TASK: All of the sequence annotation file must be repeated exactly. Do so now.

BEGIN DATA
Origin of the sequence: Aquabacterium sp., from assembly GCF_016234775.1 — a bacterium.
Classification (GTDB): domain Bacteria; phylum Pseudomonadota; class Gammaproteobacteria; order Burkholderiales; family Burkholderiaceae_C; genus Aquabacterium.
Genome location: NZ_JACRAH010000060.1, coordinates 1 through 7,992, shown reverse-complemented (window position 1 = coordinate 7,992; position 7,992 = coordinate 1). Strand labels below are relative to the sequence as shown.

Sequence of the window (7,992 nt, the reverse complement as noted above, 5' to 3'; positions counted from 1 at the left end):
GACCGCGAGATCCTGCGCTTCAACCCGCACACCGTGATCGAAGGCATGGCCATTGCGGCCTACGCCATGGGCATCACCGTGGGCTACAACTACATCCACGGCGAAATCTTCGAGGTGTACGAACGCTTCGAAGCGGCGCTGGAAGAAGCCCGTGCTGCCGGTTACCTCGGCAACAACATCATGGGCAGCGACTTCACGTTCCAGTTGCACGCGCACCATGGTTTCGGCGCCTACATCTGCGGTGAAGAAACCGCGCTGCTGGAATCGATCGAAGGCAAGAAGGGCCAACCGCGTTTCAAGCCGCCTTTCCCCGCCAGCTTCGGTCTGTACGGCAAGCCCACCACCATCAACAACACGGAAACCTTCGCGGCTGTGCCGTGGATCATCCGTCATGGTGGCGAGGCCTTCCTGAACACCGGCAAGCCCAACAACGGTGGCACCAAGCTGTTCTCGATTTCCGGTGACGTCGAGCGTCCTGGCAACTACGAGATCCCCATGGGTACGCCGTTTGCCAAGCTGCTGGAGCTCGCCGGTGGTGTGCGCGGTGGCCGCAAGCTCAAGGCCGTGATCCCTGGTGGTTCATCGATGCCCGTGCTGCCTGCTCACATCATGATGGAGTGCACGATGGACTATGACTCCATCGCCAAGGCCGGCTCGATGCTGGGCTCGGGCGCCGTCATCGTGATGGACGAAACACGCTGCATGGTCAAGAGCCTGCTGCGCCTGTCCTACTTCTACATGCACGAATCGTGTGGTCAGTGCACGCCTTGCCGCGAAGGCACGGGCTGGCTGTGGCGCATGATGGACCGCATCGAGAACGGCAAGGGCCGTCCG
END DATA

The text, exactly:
Origin of the sequence: Aquabacterium sp., from assembly GCF_016234775.1 — a bacterium.
Classification (GTDB): domain Bacteria; phylum Pseudomonadota; class Gammaproteobacteria; order Burkholderiales; family Burkholderiaceae_C; genus Aquabacterium.
Genome location: NZ_JACRAH010000060.1, coordinates 1 through 7,992, shown reverse-complemented (window position 1 = coordinate 7,992; position 7,992 = coordinate 1). Strand labels below are relative to the sequence as shown.

Sequence of the window (7,992 nt, the reverse complement as noted above, 5' to 3'; positions counted from 1 at the left end):
GACCGCGAGATCCTGCGCTTCAACCCGCACACCGTGATCGAAGGCATGGCCATTGCGGCCTACGCCATGGGCATCACCGTGGGCTACAACTACATCCACGGCGAAATCTTCGAGGTGTACGAACGCTTCGAAGCGGCGCTGGAAGAAGCCCGTGCTGCCGGTTACCTCGGCAACAACATCATGGGCAGCGACTTCACGTTCCAGTTGCACGCGCACCATGGTTTCGGCGCCTACATCTGCGGTGAAGAAACCGCGCTGCTGGAATCGATCGAAGGCAAGAAGGGCCAACCGCGTTTCAAGCCGCCTTTCCCCGCCAGCTTCGGTCTGTACGGCAAGCCCACCACCATCAACAACACGGAAACCTTCGCGGCTGTGCCGTGGATCATCCGTCATGGTGGCGAGGCCTTCCTGAACACCGGCAAGCCCAACAACGGTGGCACCAAGCTGTTCTCGATTTCCGGTGACGTCGAGCGTCCTGGCAACTACGAGATCCCCATGGGTACGCCGTTTGCCAAGCTGCTGGAGCTCGCCGGTGGTGTGCGCGGTGGCCGCAAGCTCAAGGCCGTGATCCCTGGTGGTTCATCGATGCCCGTGCTGCCTGCTCACATCATGATGGAGTGCACGATGGACTATGACTCCATCGCCAAGGCCGGCTCGATGCTGGGCTCGGGCGCCGTCATCGTGATGGACGAAACACGCTGCATGGTCAAGAGCCTGCTGCGCCTGTCCTACTTCTACATGCACGAATCGTGTGGTCAGTGCACGCCTTGCCGCGAAGGCACGGGCTGGCTGTGGCGCATGATGGACCGCATCGAGAACGGCAAGGGCCGTCCG